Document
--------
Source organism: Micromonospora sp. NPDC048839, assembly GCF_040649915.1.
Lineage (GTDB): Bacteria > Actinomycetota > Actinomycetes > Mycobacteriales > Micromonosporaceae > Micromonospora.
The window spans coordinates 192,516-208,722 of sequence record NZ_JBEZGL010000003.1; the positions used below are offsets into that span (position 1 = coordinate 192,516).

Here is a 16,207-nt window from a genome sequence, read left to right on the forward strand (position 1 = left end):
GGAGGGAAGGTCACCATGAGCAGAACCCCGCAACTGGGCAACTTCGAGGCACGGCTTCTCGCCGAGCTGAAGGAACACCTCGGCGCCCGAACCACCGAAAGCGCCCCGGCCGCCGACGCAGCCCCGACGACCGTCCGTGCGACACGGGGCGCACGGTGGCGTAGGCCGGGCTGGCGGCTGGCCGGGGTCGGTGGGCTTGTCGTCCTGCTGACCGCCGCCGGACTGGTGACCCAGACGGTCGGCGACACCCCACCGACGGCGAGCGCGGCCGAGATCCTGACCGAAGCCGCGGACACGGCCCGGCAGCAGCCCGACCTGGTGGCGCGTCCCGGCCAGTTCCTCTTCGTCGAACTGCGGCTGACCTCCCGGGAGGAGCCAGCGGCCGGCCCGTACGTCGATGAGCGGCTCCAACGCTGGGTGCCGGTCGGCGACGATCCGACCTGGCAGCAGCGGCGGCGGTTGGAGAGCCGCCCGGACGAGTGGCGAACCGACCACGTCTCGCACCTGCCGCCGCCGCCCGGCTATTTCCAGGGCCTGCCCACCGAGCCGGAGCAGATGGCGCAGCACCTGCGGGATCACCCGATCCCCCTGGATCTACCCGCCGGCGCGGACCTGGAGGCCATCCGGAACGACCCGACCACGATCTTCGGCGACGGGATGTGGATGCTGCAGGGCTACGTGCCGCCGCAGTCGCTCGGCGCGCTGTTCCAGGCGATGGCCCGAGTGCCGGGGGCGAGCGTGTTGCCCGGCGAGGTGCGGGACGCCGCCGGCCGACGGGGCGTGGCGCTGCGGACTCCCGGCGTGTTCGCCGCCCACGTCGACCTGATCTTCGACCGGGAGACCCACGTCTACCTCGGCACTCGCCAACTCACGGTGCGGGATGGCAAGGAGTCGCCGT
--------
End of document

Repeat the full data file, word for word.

Source organism: Micromonospora sp. NPDC048839, assembly GCF_040649915.1.
Lineage (GTDB): Bacteria > Actinomycetota > Actinomycetes > Mycobacteriales > Micromonosporaceae > Micromonospora.
The window spans coordinates 192,516-208,722 of sequence record NZ_JBEZGL010000003.1; the positions used below are offsets into that span (position 1 = coordinate 192,516).

Here is a 16,207-nt window from a genome sequence, read left to right on the forward strand (position 1 = left end):
GGAGGGAAGGTCACCATGAGCAGAACCCCGCAACTGGGCAACTTCGAGGCACGGCTTCTCGCCGAGCTGAAGGAACACCTCGGCGCCCGAACCACCGAAAGCGCCCCGGCCGCCGACGCAGCCCCGACGACCGTCCGTGCGACACGGGGCGCACGGTGGCGTAGGCCGGGCTGGCGGCTGGCCGGGGTCGGTGGGCTTGTCGTCCTGCTGACCGCCGCCGGACTGGTGACCCAGACGGTCGGCGACACCCCACCGACGGCGAGCGCGGCCGAGATCCTGACCGAAGCCGCGGACACGGCCCGGCAGCAGCCCGACCTGGTGGCGCGTCCCGGCCAGTTCCTCTTCGTCGAACTGCGGCTGACCTCCCGGGAGGAGCCAGCGGCCGGCCCGTACGTCGATGAGCGGCTCCAACGCTGGGTGCCGGTCGGCGACGATCCGACCTGGCAGCAGCGGCGGCGGTTGGAGAGCCGCCCGGACGAGTGGCGAACCGACCACGTCTCGCACCTGCCGCCGCCGCCCGGCTATTTCCAGGGCCTGCCCACCGAGCCGGAGCAGATGGCGCAGCACCTGCGGGATCACCCGATCCCCCTGGATCTACCCGCCGGCGCGGACCTGGAGGCCATCCGGAACGACCCGACCACGATCTTCGGCGACGGGATGTGGATGCTGCAGGGCTACGTGCCGCCGCAGTCGCTCGGCGCGCTGTTCCAGGCGATGGCCCGAGTGCCGGGGGCGAGCGTGTTGCCCGGCGAGGTGCGGGACGCCGCCGGCCGACGGGGCGTGGCGCTGCGGACTCCCGGCGTGTTCGCCGCCCACGTCGACCTGATCTTCGACCGGGAGACCCACGTCTACCTCGGCACTCGCCAACTCACGGTGCGGGATGGCAAGGAGTCGCCGT